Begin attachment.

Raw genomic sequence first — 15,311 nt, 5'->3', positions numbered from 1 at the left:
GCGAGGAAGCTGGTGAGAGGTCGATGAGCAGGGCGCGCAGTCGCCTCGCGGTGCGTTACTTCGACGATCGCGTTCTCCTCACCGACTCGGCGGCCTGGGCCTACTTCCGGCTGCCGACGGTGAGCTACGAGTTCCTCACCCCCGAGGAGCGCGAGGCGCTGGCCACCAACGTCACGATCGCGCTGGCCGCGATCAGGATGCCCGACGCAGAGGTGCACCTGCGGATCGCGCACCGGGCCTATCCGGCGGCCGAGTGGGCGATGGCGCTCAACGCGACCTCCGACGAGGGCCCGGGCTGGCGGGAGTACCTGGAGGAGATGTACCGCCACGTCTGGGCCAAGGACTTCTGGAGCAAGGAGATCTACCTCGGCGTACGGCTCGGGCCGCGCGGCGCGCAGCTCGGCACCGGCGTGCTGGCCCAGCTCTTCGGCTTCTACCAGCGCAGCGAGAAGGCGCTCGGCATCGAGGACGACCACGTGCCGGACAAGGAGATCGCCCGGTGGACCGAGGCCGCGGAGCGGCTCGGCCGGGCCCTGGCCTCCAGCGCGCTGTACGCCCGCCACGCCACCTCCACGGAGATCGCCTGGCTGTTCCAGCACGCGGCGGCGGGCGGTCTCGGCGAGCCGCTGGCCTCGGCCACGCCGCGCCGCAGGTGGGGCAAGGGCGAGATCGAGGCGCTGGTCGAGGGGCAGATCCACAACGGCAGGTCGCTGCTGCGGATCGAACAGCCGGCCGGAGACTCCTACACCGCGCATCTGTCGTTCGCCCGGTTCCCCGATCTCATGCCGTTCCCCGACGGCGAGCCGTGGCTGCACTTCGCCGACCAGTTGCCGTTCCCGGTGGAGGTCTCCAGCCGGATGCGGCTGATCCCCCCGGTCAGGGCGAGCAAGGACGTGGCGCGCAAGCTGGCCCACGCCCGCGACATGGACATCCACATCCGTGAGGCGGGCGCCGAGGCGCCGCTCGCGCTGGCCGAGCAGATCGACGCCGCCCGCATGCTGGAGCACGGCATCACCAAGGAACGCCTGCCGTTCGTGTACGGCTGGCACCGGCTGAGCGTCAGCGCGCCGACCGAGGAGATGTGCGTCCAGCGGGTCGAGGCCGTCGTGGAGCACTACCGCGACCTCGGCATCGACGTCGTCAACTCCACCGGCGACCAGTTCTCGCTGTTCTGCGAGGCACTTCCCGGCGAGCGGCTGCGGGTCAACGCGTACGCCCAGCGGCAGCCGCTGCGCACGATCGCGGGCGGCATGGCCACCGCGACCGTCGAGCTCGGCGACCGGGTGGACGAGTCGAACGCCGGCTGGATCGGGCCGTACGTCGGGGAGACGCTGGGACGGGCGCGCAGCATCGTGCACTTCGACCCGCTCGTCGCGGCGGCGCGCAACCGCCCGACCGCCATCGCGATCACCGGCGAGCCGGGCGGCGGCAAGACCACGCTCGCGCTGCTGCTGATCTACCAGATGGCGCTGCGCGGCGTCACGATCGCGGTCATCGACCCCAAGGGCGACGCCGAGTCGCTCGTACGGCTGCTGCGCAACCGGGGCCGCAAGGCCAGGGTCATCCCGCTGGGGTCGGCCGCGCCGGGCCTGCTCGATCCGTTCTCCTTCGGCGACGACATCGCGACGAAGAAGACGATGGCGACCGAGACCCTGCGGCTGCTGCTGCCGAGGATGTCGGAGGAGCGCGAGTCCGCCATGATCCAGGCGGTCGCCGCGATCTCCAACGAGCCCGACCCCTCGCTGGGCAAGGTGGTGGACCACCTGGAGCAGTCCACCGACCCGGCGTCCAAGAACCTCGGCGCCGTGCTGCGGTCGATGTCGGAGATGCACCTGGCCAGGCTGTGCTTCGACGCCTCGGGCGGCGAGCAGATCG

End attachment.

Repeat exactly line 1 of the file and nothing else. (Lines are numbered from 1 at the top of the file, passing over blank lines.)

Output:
Raw genomic sequence first — 15,311 nt, 5'->3', positions numbered from 1 at the left: